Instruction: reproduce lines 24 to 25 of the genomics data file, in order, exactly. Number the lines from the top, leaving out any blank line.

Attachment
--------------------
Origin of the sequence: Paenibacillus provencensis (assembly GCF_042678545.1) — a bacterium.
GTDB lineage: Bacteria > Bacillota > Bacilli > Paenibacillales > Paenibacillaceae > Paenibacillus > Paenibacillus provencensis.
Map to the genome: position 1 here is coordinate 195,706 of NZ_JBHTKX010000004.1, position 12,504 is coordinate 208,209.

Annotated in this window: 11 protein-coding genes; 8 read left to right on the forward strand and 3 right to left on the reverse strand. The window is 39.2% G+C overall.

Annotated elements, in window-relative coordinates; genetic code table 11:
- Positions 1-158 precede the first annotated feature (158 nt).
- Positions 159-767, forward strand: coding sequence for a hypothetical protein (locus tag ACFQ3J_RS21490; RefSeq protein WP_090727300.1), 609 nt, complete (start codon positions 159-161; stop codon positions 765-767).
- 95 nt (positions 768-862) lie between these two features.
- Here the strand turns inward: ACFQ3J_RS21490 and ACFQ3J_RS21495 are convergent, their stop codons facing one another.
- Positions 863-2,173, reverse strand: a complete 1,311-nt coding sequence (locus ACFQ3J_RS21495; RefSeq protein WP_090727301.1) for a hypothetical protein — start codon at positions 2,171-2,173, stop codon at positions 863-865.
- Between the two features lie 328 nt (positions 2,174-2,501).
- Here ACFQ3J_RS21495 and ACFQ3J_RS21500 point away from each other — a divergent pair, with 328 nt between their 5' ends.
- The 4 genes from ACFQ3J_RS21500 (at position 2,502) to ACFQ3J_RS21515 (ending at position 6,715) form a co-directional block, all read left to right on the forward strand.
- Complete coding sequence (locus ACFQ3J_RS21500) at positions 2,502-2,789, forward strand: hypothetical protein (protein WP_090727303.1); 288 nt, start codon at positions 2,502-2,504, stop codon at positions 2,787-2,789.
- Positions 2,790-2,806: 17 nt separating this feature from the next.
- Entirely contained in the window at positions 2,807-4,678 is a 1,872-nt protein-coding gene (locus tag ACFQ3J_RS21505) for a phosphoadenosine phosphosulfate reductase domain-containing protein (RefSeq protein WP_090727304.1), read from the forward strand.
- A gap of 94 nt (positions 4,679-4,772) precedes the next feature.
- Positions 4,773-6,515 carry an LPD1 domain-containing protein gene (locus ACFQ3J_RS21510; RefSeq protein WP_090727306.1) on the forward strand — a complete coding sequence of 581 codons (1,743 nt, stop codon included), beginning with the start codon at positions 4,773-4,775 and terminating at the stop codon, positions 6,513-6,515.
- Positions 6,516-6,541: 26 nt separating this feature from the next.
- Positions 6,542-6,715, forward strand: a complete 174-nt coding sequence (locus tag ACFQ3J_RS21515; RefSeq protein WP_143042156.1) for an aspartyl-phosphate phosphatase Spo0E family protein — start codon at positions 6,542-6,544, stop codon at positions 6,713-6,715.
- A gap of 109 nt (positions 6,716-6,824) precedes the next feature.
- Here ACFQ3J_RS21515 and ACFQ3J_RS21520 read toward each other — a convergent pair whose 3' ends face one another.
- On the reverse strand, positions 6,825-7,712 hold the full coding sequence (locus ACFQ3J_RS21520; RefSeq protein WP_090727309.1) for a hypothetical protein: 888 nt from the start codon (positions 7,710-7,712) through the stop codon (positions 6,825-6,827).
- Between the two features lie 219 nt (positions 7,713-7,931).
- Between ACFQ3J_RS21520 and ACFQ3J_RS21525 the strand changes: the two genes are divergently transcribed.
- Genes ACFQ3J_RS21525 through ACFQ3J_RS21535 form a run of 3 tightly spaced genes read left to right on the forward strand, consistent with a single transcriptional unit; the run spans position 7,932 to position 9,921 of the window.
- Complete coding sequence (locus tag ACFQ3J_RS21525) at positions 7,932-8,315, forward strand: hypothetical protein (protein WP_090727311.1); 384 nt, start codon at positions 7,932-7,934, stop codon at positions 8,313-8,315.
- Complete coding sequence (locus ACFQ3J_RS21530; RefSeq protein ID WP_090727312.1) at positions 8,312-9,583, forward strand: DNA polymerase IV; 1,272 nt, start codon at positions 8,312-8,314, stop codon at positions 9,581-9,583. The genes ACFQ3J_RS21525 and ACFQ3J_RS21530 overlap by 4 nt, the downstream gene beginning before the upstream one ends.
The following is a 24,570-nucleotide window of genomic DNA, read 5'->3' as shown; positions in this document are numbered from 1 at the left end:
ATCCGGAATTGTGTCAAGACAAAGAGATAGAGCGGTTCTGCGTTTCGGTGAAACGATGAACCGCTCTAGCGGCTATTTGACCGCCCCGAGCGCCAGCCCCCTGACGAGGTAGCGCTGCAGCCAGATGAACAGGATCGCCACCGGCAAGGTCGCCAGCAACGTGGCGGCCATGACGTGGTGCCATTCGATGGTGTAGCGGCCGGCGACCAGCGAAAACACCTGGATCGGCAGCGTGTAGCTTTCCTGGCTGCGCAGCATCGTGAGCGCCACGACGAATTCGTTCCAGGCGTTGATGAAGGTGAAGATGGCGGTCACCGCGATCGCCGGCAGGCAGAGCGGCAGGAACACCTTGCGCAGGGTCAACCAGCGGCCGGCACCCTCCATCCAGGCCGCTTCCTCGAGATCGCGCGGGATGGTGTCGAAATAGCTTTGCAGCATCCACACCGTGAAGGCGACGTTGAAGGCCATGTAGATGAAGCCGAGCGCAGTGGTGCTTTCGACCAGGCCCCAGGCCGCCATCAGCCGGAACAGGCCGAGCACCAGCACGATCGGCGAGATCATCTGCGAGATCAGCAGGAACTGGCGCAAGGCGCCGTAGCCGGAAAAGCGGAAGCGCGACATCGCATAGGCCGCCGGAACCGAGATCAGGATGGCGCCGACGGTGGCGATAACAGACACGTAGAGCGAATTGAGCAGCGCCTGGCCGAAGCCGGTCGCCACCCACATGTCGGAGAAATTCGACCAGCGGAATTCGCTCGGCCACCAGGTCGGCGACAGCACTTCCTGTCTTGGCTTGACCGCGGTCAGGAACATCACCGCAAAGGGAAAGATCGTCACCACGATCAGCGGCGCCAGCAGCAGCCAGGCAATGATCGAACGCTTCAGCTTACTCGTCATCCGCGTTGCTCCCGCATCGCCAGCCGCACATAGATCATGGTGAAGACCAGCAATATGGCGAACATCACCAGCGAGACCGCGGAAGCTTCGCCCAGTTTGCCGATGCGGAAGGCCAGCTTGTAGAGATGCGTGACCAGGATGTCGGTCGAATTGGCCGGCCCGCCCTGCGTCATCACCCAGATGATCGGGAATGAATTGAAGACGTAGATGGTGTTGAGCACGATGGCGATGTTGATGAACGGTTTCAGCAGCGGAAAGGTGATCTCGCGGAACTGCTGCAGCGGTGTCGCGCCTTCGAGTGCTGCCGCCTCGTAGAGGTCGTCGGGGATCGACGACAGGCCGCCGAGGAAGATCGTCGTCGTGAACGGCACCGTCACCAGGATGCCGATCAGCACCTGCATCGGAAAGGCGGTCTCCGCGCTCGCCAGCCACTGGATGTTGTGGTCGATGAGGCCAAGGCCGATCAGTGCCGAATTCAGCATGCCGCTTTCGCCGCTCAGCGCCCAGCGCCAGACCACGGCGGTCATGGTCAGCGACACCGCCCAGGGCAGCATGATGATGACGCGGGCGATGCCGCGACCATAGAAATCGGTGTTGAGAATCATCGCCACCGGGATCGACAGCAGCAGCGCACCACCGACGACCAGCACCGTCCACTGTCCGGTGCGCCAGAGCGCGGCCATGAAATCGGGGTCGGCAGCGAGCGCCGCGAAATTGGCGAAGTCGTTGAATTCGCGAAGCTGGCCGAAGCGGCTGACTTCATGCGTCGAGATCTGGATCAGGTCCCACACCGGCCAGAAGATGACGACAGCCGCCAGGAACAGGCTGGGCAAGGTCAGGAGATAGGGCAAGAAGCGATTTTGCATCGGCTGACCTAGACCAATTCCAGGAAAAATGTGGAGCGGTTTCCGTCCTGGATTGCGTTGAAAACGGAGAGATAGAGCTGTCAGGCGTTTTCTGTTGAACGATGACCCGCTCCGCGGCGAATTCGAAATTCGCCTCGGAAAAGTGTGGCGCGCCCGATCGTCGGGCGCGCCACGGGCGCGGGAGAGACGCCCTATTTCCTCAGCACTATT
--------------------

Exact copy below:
- Between the two features lie 219 nt (positions 7,713-7,931).
- Between ACFQ3J_RS21520 and ACFQ3J_RS21525 the strand changes: the two genes are divergently transcribed.